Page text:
Modi government's stringent labelling norms for online shopping don't make sense

S Murlidharan
S MurlidharanJul 12, 2017 | 14:48

Modi government's stringent labelling norms for online shopping don't make sense

The government has served a notice on online trade - come 2018, the maximum retail price, date of manufacture, expiry date et al should be made available on web portals.

In other words, the labelling norms applicable to manufacturers selling through brick-and-mortar stores would also be applicable to online products. On the face of it, the insistence on parity of treatment looks commendable but the devil as always is in the details.


Flipkart, for example, is the marketplace where thousands of sellers offer their wares. Suppose a seller has made available one thousand pieces of a product through the platform, will it be possible for him to specify for each one of them all these meticulous details, especially if they emerged from the production line on ten different dates in various batches?

A physical product and its packaging can contain these details but a virtual one may have to make do with what is possible. Otherwise, both the portal and the manufacturer would go through enormous difficulties.

The portal simply would not have space and the manufacturer the patience and wherewithal to comply with the rules, item by item.

Even if one overcomes these innate difficulties, there would be the sheer impossibility of ensuring that the item shipped is the item ticked online given the homogenous nature of most of the products.

This would further compound the problem. Online labelling not only duplicates the product labelling but also throws up the challenge of the twain meeting at the time of delivery.

Of course the government's heart is in the right place - online buyers should not be shortchanged or given lesser protection than those buying the product manually from brick-and-mortar stores.


In that case it should mandate that the buyers will have to be shown the product by the delivery executive - if the product is past its use-by date, for example, he need not pay cash upon delivery.

And if he has already paid the amount online at the time of placing the order, a refund should be made mandatory.

Online buyers as it is suspend the watchword seeing is believing. They place implicit faith in the claims of the seller on the online portal thus taking a calculated risk. Often, size-based products such as innerwear and shoes do not on delivery conform to the promise and specifications made online.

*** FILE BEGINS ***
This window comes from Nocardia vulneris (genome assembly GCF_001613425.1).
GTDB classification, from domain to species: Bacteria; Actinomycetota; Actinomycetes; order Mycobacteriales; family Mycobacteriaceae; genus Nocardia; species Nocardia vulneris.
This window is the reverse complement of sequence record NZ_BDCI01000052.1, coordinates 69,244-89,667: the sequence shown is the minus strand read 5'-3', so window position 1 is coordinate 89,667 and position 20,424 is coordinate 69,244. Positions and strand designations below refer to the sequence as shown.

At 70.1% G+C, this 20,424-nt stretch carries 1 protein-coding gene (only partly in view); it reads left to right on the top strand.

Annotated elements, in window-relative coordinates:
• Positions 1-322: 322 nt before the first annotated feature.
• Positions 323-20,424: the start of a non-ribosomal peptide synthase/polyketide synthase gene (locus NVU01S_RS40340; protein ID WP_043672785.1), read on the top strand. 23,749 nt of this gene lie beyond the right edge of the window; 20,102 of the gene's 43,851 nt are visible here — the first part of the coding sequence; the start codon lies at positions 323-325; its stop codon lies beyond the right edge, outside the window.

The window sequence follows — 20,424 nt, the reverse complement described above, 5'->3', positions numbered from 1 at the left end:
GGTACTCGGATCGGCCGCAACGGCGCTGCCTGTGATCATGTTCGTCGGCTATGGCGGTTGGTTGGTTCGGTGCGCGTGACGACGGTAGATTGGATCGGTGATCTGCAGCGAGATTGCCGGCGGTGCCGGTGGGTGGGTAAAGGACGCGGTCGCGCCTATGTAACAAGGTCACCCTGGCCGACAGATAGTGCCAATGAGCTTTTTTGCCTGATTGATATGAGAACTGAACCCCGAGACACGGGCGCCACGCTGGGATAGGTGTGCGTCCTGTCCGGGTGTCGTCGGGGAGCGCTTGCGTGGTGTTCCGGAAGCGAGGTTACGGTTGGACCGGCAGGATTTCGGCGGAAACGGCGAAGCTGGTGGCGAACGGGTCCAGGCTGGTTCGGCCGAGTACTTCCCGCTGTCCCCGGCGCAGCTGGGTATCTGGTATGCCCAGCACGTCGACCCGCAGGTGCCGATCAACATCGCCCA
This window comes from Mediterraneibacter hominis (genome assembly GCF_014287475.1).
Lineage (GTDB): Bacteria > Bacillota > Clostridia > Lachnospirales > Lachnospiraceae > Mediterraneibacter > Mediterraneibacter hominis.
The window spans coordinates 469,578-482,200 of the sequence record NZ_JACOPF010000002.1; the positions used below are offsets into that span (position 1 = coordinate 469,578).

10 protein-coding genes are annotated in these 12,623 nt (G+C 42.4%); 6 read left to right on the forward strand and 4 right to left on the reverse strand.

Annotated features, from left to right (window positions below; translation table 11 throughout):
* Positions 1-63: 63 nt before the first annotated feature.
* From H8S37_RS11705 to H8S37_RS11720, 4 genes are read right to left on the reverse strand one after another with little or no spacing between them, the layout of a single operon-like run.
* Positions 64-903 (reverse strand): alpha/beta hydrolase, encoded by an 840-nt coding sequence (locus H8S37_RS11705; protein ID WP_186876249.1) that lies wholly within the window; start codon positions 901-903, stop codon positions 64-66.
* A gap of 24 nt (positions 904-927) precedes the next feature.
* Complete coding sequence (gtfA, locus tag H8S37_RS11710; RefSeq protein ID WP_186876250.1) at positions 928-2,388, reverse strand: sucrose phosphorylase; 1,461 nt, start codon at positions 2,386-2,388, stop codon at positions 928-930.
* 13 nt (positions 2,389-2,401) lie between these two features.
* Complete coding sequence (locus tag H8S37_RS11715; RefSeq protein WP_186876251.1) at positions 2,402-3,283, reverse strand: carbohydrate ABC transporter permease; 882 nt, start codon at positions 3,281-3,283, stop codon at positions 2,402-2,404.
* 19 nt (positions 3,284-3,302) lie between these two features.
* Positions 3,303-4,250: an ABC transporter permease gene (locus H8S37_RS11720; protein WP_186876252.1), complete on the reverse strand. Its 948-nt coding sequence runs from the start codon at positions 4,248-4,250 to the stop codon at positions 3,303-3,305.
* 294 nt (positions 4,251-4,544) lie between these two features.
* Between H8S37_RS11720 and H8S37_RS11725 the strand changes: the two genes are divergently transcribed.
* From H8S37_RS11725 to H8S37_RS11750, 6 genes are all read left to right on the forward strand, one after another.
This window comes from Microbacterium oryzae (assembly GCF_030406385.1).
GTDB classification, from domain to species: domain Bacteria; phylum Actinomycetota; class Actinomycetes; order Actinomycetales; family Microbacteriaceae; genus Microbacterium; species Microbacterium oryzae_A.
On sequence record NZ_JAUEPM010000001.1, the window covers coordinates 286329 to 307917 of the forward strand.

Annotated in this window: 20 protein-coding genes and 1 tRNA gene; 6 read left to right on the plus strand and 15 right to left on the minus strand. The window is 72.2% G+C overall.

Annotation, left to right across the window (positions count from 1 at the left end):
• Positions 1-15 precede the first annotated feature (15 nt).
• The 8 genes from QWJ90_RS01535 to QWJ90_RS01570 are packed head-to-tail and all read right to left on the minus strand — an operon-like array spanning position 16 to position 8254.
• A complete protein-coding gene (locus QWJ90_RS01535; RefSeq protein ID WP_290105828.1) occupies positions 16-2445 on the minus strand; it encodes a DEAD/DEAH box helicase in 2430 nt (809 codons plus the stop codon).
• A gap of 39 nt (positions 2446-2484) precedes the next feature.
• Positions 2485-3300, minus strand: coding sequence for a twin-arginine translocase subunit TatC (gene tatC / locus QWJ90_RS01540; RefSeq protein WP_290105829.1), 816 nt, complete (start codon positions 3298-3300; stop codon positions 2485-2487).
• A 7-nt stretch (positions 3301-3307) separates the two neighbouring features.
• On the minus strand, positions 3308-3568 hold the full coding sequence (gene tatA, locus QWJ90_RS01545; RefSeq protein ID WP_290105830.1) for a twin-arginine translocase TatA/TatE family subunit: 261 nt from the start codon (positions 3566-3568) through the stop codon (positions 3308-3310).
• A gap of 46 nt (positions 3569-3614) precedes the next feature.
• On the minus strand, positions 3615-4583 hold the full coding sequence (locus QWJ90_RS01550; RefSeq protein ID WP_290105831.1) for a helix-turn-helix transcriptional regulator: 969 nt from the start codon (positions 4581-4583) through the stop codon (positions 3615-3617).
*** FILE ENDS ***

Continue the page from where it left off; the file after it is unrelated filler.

Some portals entertain returns ungrudgingly while others do so grudgingly. Be that as it may.

The million-dollar question is who is responsible for legal compliances - the portal like Flipkart or the seller using its services? Under the marketplace model that is de rigueur, the portal washes its hands off legal liability on the smug plea that its role is only that of a facilitator accepting orders as well as collecting payments online.

daa_071217021934.jpgWould the online portals take kindly to this? They haven't to the less onerous role of the GST ad hoc tax collector. Photo: Reuters


In the event, the government may have to zero in on the defaulting anonymous seller lurking behind the façade of the portal. They run into thousands. It would be a challenging task for the government to keep a hawkish eye on all these anonymous, invisible sellers. However, they can surely be nabbed through an investigation on the basis of their addresses.

It is this factor that the government weighed in when mandating a one per cent tax collection at source by online portals from sellers so that the latter come under the GST pincer.

Implicit in this mandate, though temporarily suspended during the salad days of GST, is the realisation that portals are in the best position to hold the sellers by the scruffs of their collars.

While the portals may not be responsible for the GST liability of the sellers, they are accountable for supplying the dossiers about the sellers along with a small amount collected by way of tax collected at source (TCS). TCS and tax deducted at source (TDS) enable the tax chiefs to go for the jugular.

One wonders if the labelling requirement that is mandatory starting January 1, 2018 would be directed against the online portals or the sellers.

The government might be tempted to make the portals responsible because it is always easy to deal with a few hundred portals than lakhs of anonymous and invisible sellers.

Would the online portals take kindly to this? They haven't to the less onerous role of the GST ad hoc tax collector.

Last updated: July 12, 2017 | 14:48
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